Plastering Stilts – The Plasterer’s Best Friend!

Every once in a while you come across a plastering solution that makes all the difference.Profi line plasterer's stilts. In this case it’s the Profi-Line range of stilts from PUTZ Tools. These useful items save a lot of time when it comes to both drylining and plastering.

Just as an aside, did you know that over in Australia, it wasn’t until 2006 that stilts were allowed to be used on construction sites? Prior to this there were considered too dangerous and rated as being something that had a zero tolerance classification. That approval was only given in 2006 because guidelines were issued at that time on how to use them safely and how to avoid accidents.

Now that we are another decade down the line, plasterers all over the UK and even in Oz are using stilts to help them with their plastering work.

As you are aware, Plasterers1StopShop like to stand behind any products that we offer and it’s the same with the Profi-Line Stilts.

These handy tools are from Installoo and are known for being high quality and easy to use. The wearer can move around in them pretty much the same way as they would be able to on their own two feet. They have wide feet on the bottom that give you that security that you need when you’re required to carry heavy items.

The Profi-Line stilts have been designed with ergonomic suspension that goes all out to absorb your weight, and it’s succeeds admirably. No matter what size your feet are, the Pro Line stilts will have a size for you as they are available in M, L and XL. You’ll discover how using them saves time and trouble. You won’t have to keep hoiking the ladder all over the room nor will you need to set up any type of scaffolding board with these.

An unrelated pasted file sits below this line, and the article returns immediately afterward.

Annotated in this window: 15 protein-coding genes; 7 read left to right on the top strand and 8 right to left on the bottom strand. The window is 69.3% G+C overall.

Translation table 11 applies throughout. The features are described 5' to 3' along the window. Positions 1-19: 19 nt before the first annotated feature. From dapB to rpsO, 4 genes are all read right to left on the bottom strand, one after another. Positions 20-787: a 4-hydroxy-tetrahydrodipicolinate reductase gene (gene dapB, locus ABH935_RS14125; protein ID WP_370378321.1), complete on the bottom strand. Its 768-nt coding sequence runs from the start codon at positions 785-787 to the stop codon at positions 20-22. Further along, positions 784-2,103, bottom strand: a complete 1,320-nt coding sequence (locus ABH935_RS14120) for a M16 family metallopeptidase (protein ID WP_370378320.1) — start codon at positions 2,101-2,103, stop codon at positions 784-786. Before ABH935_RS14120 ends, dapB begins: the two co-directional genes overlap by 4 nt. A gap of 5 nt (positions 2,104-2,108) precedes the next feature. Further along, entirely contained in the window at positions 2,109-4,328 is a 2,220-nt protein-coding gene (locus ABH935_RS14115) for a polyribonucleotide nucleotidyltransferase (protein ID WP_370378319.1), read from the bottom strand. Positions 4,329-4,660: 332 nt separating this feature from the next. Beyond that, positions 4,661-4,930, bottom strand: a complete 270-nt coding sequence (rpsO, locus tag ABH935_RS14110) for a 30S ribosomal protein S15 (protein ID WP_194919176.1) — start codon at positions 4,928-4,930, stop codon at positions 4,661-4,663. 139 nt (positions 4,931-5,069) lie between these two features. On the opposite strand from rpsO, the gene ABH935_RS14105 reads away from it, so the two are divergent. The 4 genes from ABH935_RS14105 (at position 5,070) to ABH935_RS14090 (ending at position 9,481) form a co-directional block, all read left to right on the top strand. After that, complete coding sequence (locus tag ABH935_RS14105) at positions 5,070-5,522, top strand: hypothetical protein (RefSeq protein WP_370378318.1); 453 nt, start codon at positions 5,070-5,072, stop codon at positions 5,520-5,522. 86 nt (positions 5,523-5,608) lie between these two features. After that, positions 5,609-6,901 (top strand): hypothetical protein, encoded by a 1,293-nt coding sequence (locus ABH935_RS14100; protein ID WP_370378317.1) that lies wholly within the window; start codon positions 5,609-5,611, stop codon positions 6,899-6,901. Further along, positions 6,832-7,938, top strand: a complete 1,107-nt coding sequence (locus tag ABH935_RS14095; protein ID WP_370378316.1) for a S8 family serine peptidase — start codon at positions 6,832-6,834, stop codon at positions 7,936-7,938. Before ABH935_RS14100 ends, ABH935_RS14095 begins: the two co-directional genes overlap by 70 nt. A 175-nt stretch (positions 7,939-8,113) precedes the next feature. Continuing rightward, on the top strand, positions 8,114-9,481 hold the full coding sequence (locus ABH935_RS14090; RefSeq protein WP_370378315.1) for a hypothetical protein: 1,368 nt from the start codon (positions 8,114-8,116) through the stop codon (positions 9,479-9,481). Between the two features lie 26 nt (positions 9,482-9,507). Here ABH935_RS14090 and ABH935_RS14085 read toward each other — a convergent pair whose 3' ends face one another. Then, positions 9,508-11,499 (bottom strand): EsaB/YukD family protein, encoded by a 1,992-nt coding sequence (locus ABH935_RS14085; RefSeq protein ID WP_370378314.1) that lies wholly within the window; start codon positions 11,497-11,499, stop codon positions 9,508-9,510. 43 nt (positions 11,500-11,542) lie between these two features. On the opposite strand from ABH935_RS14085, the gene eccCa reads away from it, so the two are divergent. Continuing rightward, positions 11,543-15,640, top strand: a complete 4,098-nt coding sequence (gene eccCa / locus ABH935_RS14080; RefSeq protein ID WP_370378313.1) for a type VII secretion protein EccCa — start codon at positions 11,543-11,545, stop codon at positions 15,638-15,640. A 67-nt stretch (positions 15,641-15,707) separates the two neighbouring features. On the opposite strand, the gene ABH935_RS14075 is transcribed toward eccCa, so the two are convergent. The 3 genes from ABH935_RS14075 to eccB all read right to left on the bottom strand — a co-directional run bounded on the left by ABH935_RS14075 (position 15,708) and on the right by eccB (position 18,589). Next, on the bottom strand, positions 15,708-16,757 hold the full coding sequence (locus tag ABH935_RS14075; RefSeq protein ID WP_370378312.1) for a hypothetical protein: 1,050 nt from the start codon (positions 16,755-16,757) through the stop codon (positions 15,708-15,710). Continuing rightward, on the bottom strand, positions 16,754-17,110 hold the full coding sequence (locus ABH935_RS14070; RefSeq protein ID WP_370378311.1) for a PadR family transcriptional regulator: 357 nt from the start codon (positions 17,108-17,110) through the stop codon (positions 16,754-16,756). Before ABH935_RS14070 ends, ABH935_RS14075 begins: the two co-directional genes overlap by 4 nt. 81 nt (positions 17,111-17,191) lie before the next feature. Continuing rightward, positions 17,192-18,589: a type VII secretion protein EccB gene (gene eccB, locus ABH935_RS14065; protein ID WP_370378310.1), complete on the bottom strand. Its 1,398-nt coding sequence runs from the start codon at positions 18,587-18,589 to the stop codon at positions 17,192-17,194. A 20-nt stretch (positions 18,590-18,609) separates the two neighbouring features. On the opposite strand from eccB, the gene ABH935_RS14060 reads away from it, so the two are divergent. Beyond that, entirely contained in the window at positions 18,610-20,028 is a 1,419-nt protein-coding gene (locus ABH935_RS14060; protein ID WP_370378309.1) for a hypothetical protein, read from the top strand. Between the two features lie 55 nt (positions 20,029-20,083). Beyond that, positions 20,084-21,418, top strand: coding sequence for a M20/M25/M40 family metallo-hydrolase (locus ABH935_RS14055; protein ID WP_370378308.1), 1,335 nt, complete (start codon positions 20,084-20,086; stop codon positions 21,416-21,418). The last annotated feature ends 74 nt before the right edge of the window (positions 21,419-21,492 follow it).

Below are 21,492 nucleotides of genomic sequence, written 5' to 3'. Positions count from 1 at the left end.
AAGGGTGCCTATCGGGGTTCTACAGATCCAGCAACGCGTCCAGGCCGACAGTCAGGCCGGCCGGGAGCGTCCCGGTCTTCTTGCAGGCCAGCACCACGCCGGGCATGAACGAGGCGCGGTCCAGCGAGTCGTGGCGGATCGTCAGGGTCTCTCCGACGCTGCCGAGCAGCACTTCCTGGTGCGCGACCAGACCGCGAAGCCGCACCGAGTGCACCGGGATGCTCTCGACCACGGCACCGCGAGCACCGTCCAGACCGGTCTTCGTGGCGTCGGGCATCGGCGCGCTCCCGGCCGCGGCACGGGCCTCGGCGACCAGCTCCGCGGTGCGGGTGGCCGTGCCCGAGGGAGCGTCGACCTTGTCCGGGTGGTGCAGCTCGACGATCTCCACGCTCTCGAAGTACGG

However, safety should always be at the fore on the construction site, so here are some tips to avoid accidents:

  • Check out your work area for slopes, railings, ceiling features and stairwells. Windows are also something to be watched for in addition to inbuilt furniture. Generally check the layout of the room and what may affect your free movement, in particular when you are at another height.
  • Don’t try to start work on the stilts until the area is ‘plaster ready’. You’ll need to ensure that the floor has been swept, and that you’ll be able to move around freely without trip hazards making your work dangerous. Check for small items such as nails and screws.
  • Ideally you’ll have somebody helping you out with the removal of any debris or waste materials that you drop as you work.
  • Something that is very important is to understand how you will be able to evacuate the building if there is an emergency whilst you are wearing the stilts.
  • If you bend whilst wearing the stilts, you could put yourself at risk of danger, so it’s recommended that you keep your torso as vertical as possible.
  • A close up of a foot in some plastering stilts.Don’t wear the stilts for periods of time greater than two hours. If you’re required to, then try to get 30 minutes in of non-stilt work before you go up on them again. If you feel tired, take a break and don’t wear stilts for more than six hours a day in total.
  • It’s recommended that you only use hand held tools (without leads) whilst wearing the stilts. For example tools such as:
    • Hammer
    • Trowel
    • Cordless screw gun
    • Sanding block
  • Nobody should use the stilts without having undergone proper training on how to use them.
  • Stilts must be sourced from a reputable and recognised industry supplier who provides instructions as to how to use them.
  • Those who are learning how to use them must recognise how the foot and ankle movement differs when wearing stilts.

In summary, we recommend the use of plastering stilts for those who want to get things done with less trouble. You can find out more about the Profi-Line plastering stilts.